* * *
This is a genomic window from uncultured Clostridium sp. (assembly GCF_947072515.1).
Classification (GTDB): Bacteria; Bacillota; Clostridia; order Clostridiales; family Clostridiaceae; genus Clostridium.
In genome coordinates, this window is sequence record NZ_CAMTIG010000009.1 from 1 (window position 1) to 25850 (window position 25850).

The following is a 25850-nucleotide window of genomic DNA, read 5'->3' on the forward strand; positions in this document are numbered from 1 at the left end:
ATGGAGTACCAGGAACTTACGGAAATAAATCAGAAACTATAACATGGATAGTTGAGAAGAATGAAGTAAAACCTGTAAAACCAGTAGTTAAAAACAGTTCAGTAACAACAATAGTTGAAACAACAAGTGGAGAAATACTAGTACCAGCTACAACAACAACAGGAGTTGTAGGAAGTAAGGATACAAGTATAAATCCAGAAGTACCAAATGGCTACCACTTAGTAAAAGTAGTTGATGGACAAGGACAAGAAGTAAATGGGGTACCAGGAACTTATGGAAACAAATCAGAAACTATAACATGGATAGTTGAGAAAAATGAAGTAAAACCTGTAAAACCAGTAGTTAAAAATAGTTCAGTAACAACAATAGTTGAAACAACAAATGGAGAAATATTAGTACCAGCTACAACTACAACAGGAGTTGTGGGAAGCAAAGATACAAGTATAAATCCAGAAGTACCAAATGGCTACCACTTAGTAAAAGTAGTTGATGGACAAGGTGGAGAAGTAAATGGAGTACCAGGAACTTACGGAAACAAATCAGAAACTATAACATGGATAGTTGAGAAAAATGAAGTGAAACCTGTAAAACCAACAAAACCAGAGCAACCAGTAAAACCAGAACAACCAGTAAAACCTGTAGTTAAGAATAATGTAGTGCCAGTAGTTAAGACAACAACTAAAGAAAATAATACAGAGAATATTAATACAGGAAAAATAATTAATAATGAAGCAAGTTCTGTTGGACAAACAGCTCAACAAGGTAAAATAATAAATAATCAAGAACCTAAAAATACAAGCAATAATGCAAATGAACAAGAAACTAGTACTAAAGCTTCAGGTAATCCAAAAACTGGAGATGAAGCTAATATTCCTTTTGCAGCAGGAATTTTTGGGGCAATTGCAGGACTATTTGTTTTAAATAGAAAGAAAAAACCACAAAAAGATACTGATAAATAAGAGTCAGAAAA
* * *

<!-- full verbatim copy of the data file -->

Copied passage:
This is a genomic window from uncultured Clostridium sp. (assembly GCF_947072515.1).
Classification (GTDB): Bacteria; Bacillota; Clostridia; order Clostridiales; family Clostridiaceae; genus Clostridium.
In genome coordinates, this window is sequence record NZ_CAMTIG010000009.1 from 1 (window position 1) to 25850 (window position 25850).

The following is a 25850-nucleotide window of genomic DNA, read 5'->3' on the forward strand; positions in this document are numbered from 1 at the left end:
ATGGAGTACCAGGAACTTACGGAAATAAATCAGAAACTATAACATGGATAGTTGAGAAGAATGAAGTAAAACCTGTAAAACCAGTAGTTAAAAACAGTTCAGTAACAACAATAGTTGAAACAACAAGTGGAGAAATACTAGTACCAGCTACAACAACAACAGGAGTTGTAGGAAGTAAGGATACAAGTATAAATCCAGAAGTACCAAATGGCTACCACTTAGTAAAAGTAGTTGATGGACAAGGACAAGAAGTAAATGGGGTACCAGGAACTTATGGAAACAAATCAGAAACTATAACATGGATAGTTGAGAAAAATGAAGTAAAACCTGTAAAACCAGTAGTTAAAAATAGTTCAGTAACAACAATAGTTGAAACAACAAATGGAGAAATATTAGTACCAGCTACAACTACAACAGGAGTTGTGGGAAGCAAAGATACAAGTATAAATCCAGAAGTACCAAATGGCTACCACTTAGTAAAAGTAGTTGATGGACAAGGTGGAGAAGTAAATGGAGTACCAGGAACTTACGGAAACAAATCAGAAACTATAACATGGATAGTTGAGAAAAATGAAGTGAAACCTGTAAAACCAACAAAACCAGAGCAACCAGTAAAACCAGAACAACCAGTAAAACCTGTAGTTAAGAATAATGTAGTGCCAGTAGTTAAGACAACAACTAAAGAAAATAATACAGAGAATATTAATACAGGAAAAATAATTAATAATGAAGCAAGTTCTGTTGGACAAACAGCTCAACAAGGTAAAATAATAAATAATCAAGAACCTAAAAATACAAGCAATAATGCAAATGAACAAGAAACTAGTACTAAAGCTTCAGGTAATCCAAAAACTGGAGATGAAGCTAATATTCCTTTTGCAGCAGGAATTTTTGGGGCAATTGCAGGACTATTTGTTTTAAATAGAAAGAAAAAACCACAAAAAGATACTGATAAATAAGAGTCAGAAAA